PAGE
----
The exhibition Surréalisme au Féminin? will be presented from March 31 to September 10, 2023 at the Musée de Montmartre Jardins Renoir.
A provocative and dynamic movement, Surrealism sparked significant aesthetic changes and an ethical revolution in the twentieth century. Men were not the only driving force behind Surrealism and its transgressive orientation: many women played a decisive role in the movement, but their works were neglected by museums and undervalued by the art market.
The Musée de Montmartre is holding an exhibition that explores the extent and various forms of involvement of female artists and poets in the Surrealist movement. The exhibition itinerary will feature fifty of these women, along with almost 150 works.
The exhibition will present major artists, such as Claude Cahun, Toyen, Dora Maar, Lee Miller, Meret Oppenheim, and Leonora Carrington, and highlight other, less well-known, figures such as Marion Adnams, Ithell Colquhoun, Grace Pailthorpe, Jane Graverol, Suzanne Van Damme, Rita Kernn-Larsen, Franciska Clausen, Josette Exandier, and Yahne Le Toumelin.
Surrealism provided these women artists and poets with opportunities for artistic expression and creativity that probably had no equivalent in the other avant-garde movements. However, their freedom often found expression via the appropriation and development of themes initiated by the movement’s founders. They also carved out their path by freeing themselves from the Surrealist doxa. ‘They were both ‘within’ and ‘without’ the movement, close to and far from it. It is this complexity that the show hopes to capture.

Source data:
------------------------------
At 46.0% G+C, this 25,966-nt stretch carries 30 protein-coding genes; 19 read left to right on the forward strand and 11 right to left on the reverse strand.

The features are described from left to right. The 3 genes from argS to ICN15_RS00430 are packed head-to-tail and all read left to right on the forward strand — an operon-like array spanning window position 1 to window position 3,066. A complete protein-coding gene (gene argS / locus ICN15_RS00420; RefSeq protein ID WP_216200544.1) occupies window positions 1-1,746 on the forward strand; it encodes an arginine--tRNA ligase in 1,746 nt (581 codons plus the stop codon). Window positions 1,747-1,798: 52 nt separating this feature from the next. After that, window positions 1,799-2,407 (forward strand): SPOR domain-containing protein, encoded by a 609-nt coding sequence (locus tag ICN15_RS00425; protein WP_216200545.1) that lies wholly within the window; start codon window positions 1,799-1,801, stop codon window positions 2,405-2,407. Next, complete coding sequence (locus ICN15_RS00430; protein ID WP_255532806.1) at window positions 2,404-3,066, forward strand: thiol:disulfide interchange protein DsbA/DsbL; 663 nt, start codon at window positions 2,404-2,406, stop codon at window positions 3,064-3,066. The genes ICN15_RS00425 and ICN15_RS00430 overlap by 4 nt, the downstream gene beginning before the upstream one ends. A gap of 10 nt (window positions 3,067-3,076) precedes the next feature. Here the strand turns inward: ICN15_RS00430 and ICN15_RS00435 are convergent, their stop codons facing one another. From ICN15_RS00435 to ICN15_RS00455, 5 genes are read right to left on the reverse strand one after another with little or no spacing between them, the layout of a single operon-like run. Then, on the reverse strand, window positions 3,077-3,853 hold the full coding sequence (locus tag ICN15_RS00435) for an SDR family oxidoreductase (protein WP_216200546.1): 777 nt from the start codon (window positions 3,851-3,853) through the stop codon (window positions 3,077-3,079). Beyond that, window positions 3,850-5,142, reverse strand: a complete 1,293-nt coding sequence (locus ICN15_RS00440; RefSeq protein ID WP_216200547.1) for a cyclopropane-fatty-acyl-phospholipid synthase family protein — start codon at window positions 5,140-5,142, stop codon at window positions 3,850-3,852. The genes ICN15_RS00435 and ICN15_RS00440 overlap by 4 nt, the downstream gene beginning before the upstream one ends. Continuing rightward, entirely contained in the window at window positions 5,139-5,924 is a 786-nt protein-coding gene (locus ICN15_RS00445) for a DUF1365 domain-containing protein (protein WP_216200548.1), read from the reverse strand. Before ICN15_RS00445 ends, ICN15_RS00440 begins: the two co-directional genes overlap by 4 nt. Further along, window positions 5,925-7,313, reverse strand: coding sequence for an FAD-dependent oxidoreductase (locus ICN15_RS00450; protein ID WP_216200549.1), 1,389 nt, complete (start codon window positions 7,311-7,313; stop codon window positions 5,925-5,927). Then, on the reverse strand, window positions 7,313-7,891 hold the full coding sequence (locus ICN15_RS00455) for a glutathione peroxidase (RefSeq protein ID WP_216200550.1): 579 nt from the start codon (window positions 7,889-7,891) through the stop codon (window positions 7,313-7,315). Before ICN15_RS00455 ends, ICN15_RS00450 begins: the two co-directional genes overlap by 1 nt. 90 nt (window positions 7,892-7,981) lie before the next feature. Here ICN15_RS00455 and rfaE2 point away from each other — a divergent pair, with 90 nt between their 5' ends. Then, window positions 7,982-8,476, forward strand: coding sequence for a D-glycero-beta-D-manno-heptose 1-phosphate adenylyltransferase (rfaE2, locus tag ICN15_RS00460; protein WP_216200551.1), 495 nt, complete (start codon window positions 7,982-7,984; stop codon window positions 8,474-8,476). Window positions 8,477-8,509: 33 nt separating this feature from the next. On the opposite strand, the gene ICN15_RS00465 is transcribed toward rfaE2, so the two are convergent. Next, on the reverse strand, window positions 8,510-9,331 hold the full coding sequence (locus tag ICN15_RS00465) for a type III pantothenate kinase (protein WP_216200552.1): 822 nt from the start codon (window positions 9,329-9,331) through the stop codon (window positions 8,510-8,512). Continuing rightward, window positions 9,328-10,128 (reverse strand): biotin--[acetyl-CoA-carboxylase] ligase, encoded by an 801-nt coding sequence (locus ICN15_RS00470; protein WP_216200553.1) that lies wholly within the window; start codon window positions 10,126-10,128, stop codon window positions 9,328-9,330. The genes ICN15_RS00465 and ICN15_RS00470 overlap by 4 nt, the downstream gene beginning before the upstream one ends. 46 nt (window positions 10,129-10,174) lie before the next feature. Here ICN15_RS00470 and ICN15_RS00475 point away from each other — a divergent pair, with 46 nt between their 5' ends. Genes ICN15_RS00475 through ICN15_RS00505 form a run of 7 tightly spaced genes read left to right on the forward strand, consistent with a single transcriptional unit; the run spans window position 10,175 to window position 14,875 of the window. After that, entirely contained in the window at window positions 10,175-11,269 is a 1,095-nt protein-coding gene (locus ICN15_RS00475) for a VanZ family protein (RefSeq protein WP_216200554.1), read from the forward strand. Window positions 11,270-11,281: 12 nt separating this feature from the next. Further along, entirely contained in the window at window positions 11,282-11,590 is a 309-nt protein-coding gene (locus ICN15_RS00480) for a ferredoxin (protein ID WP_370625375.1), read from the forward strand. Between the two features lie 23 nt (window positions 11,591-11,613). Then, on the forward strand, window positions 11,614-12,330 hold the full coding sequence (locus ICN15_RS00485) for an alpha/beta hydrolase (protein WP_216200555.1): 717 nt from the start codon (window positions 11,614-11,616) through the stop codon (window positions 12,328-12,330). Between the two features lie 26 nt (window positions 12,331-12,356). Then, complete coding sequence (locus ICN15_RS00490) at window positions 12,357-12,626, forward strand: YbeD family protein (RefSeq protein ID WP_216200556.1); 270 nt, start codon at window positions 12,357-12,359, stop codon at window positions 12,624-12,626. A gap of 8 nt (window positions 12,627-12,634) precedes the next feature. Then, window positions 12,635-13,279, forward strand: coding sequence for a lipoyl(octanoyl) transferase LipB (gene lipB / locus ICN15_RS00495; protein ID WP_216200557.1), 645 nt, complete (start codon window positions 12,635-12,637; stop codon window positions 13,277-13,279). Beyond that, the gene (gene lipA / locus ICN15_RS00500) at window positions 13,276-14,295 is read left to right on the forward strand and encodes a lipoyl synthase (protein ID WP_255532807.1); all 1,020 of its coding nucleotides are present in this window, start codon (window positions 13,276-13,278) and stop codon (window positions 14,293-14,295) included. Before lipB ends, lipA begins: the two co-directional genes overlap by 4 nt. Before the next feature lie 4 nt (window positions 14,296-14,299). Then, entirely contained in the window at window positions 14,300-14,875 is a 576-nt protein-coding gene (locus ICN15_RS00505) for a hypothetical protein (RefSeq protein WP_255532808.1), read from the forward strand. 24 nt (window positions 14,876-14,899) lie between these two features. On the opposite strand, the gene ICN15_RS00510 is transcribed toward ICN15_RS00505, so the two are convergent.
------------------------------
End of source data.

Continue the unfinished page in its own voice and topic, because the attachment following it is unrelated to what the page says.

The emancipation of these women through the practice of their art echoes the quest for independence and the spirit of contestation that are so characteristic of Montmartre’s history. This exhibition underlines my absolute determination to present works by artists who have often been overlooked in the history of art. " Fanny de Lépinau, Director of the Musée de Montmartre
The Surrealist community was undeniably fascinated by Montmartre. It was a district in which the Surrealists roamed, lived, and dreamed—a place of popular fantasies and entertainment. Aragon celebrated Montmartre as a ‘sort of melting pot of the imagination where the worst conventions and the basest literature merge with the reality of desires, the simplicity of desires, and what is most free and inalienable in me, and in man’. And André Breton was attracted to the Butte’s geographical position and the panoramic views it provided of the capital: ‘You have to climb to the top of the hill of Sacré-Coeur early in the morning to see Paris, slowly emerging from her splendid veils before stretching out her arms’.
Alix Agret, art historian
Dominique Païni, independent curator
Saskia Ooms, head of Conservation of the Musée de Montmartre